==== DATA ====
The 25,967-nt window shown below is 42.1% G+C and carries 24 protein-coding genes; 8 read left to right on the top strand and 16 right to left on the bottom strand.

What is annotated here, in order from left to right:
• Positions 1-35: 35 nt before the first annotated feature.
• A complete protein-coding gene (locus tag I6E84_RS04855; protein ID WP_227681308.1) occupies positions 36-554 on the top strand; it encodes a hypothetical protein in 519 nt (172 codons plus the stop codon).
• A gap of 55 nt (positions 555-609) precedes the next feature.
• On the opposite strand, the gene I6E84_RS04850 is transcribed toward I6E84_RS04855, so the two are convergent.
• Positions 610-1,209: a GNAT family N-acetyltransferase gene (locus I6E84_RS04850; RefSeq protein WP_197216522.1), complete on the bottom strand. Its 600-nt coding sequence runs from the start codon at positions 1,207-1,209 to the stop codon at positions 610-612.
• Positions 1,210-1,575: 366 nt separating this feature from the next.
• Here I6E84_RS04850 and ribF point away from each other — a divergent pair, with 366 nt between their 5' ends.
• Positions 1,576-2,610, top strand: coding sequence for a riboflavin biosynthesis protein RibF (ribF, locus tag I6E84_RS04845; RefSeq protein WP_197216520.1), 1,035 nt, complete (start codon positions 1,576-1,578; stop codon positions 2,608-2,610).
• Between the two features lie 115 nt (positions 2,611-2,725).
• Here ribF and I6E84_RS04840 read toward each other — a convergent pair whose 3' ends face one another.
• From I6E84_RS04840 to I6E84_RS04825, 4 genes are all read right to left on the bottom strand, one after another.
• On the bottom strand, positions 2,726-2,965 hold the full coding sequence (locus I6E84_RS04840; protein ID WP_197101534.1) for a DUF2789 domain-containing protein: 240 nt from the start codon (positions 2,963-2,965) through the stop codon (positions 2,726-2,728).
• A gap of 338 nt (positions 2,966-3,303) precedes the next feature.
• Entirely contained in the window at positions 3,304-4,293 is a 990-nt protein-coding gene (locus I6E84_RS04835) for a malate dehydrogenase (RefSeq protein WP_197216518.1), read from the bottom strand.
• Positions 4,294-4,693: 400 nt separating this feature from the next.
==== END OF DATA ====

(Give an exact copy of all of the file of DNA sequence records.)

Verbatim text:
The 25,967-nt window shown below is 42.1% G+C and carries 24 protein-coding genes; 8 read left to right on the top strand and 16 right to left on the bottom strand.

What is annotated here, in order from left to right:
• Positions 1-35: 35 nt before the first annotated feature.
• A complete protein-coding gene (locus tag I6E84_RS04855; protein ID WP_227681308.1) occupies positions 36-554 on the top strand; it encodes a hypothetical protein in 519 nt (172 codons plus the stop codon).
• A gap of 55 nt (positions 555-609) precedes the next feature.
• On the opposite strand, the gene I6E84_RS04850 is transcribed toward I6E84_RS04855, so the two are convergent.
• Positions 610-1,209: a GNAT family N-acetyltransferase gene (locus I6E84_RS04850; RefSeq protein WP_197216522.1), complete on the bottom strand. Its 600-nt coding sequence runs from the start codon at positions 1,207-1,209 to the stop codon at positions 610-612.
• Positions 1,210-1,575: 366 nt separating this feature from the next.
• Here I6E84_RS04850 and ribF point away from each other — a divergent pair, with 366 nt between their 5' ends.
• Positions 1,576-2,610, top strand: coding sequence for a riboflavin biosynthesis protein RibF (ribF, locus tag I6E84_RS04845; RefSeq protein WP_197216520.1), 1,035 nt, complete (start codon positions 1,576-1,578; stop codon positions 2,608-2,610).
• Between the two features lie 115 nt (positions 2,611-2,725).
• Here ribF and I6E84_RS04840 read toward each other — a convergent pair whose 3' ends face one another.
• From I6E84_RS04840 to I6E84_RS04825, 4 genes are all read right to left on the bottom strand, one after another.
• On the bottom strand, positions 2,726-2,965 hold the full coding sequence (locus I6E84_RS04840; protein ID WP_197101534.1) for a DUF2789 domain-containing protein: 240 nt from the start codon (positions 2,963-2,965) through the stop codon (positions 2,726-2,728).
• A gap of 338 nt (positions 2,966-3,303) precedes the next feature.
• Entirely contained in the window at positions 3,304-4,293 is a 990-nt protein-coding gene (locus I6E84_RS04835) for a malate dehydrogenase (RefSeq protein WP_197216518.1), read from the bottom strand.
• Positions 4,294-4,693: 400 nt separating this feature from the next.